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The Economic Argument

The monetary benefits of early intervention are remarkable. Leading economists such as James Heckmann and Robert Lynch firmly assert that putting money into early childhood education is perhaps the soundest investment one could make today. If we as a society had the foresight to invest in comprehensive early intervention services, the returns would be astounding, better than the most profit-yielding stocks of our time.

The Productivity Argument For Investing In Young Children
by James J. Heckman and Dimitriy V. Masterov

Exceptional Returns
by Robert G. Lynch

Why Early Childhood?
“ It is easier to build strong children than to repair broken men.” – Frederick Douglass

The United States is not making the right investments in human capital. Government Job Training initiatives and GED Programs have been proven to have no substantial effect on participants’ well-being and are incapable of pulling individuals out of poverty. Moreover, “at current levels of funding, these programs are highly ineffective and cannot remedy the skill deficits accumulated over a lifetime of neglect.” (Heckmann et al., P. 475). Quite simply, these initiatives are too little too late.  Conversely, analysis illustrates that early intervention generates the greatest returns for every dollar invested. This is due to the fact that skills are cumulative and “learning begets later learning” (Heckmann et al., P. 476). Thus, instilling a solid foundation in young minds increases children’s lifelong potential and significantly increases the likelihood that they will graduate from high school. Compelling research illustrates that completing high school raises an individual’s income by $10,372 per year (Heckmann et al., P. 476).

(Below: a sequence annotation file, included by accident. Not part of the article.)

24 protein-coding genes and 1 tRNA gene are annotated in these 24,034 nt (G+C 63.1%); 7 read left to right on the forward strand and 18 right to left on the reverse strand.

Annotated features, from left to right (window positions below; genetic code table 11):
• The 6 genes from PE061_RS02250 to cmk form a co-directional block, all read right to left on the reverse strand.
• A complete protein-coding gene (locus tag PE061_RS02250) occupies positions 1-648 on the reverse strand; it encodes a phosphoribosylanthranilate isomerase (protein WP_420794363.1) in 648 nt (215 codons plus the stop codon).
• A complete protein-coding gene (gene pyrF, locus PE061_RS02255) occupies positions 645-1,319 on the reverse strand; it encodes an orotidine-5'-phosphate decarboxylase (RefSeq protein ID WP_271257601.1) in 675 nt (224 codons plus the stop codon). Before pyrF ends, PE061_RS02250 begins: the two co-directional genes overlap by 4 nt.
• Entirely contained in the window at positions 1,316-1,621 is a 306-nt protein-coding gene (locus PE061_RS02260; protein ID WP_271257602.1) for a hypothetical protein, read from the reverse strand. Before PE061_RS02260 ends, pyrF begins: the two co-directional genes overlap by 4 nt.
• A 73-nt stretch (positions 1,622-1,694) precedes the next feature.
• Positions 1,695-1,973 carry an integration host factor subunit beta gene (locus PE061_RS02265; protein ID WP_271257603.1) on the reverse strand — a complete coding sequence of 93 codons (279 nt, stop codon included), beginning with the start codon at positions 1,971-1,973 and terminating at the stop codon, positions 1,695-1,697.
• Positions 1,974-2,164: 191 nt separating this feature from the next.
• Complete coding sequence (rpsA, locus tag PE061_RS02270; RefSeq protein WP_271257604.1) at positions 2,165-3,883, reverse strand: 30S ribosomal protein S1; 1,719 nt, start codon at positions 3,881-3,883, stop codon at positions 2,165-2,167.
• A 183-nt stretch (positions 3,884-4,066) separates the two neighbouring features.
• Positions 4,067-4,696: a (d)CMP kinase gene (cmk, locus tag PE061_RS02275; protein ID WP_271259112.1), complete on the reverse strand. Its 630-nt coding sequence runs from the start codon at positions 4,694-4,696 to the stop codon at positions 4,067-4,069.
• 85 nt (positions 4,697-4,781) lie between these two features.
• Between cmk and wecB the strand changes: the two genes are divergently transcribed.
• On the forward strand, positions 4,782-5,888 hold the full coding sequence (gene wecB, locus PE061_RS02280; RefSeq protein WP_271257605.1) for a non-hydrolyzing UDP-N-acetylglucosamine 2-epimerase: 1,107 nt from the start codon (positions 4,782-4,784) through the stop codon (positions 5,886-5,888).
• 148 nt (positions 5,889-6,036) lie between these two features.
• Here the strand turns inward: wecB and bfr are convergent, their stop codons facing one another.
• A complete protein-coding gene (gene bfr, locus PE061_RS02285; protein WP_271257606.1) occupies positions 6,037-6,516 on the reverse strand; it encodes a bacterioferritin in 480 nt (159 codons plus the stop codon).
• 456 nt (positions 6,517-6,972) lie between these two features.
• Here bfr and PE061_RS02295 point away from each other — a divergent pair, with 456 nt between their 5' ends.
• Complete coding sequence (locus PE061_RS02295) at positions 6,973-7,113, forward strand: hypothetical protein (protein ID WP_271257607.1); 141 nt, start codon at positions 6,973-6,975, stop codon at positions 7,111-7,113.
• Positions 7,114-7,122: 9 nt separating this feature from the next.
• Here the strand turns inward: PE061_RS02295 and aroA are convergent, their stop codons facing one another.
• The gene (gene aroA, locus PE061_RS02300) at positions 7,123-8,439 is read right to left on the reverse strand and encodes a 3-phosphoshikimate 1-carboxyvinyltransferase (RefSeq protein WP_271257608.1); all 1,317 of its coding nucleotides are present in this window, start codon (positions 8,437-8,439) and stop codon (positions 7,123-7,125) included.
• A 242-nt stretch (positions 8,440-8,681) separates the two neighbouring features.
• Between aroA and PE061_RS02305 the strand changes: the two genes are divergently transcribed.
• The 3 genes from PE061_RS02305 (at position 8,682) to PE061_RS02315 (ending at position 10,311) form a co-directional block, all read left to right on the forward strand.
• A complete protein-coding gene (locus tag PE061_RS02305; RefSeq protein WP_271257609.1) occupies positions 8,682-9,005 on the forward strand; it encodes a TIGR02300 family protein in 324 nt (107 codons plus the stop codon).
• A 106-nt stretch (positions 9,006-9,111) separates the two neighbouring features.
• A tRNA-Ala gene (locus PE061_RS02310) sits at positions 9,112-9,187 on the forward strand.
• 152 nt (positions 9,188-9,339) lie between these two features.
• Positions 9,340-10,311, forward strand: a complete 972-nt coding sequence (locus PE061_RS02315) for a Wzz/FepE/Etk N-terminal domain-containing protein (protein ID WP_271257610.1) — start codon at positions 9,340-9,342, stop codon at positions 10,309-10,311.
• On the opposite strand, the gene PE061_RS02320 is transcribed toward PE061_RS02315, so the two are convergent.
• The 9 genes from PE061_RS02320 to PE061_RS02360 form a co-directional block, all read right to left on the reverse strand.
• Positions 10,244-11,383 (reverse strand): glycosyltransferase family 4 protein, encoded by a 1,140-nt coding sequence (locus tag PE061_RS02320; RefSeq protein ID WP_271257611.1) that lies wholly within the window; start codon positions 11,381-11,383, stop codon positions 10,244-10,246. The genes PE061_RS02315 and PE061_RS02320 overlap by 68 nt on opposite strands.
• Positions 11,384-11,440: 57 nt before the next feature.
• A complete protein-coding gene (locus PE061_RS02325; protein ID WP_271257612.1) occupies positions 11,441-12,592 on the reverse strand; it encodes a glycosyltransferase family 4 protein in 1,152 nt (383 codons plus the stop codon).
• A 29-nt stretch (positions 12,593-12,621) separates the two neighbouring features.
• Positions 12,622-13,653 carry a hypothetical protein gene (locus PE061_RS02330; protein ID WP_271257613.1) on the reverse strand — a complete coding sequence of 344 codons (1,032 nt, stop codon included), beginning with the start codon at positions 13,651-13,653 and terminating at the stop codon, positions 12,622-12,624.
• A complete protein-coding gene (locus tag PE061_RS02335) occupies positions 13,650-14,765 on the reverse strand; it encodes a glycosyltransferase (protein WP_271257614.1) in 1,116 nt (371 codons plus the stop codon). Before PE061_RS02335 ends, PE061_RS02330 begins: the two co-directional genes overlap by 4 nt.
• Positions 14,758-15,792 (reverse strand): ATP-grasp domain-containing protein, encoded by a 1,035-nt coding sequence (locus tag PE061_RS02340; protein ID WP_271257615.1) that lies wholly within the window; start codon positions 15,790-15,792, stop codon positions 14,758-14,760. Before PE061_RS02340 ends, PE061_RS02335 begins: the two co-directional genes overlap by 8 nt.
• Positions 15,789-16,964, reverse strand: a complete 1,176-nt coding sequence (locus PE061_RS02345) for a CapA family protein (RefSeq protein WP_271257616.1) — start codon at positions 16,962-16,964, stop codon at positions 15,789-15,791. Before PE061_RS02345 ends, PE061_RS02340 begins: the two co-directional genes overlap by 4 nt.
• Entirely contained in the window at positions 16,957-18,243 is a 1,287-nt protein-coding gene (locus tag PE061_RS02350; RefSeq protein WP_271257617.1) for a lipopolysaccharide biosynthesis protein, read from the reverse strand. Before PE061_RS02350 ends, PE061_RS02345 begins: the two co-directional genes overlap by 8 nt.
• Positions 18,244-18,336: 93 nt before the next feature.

Benefit cost ratio for ECD programFunds devoted to early childhood education should be viewed as an investment, not an expense. As Lynch demonstrates, “Investments in high-quality early childhood development programs consistently generate benefit-cost ratios exceeding 3-to-1—or more than a $3 return for every $1 invested—well above the 1-to-1 ratio needed to justify such investments” (Exceptional Returns, P. vii). Longitudinal studies on early intervention have shown returns at a ratio of 8.74 to 1, with lesser programs still reaping rewards of a 3.78 to 1 cost-benefit ratio (Lynch, P. 6). To put such ratios into perspective, the 16 percent rate that the Perry Preschool program generated far surpasses the 6.3 percent return rate for the stock market between 1871 and 1998. (Lynch, P.7).  With every child livingAnnual budgetary benefits and outlays in a low-income environment enrolled in an early education program akin to that outlined by the Perry Preschool Project by the year 2050 the United States would accrue $167 billion in returns (Lynch, P.12). Not only will previous generations benefit from increased revenue fueling Social Security and other elder care services, but also younger generations will be dramatically less likely to grow up in poverty, thus ensuring future success.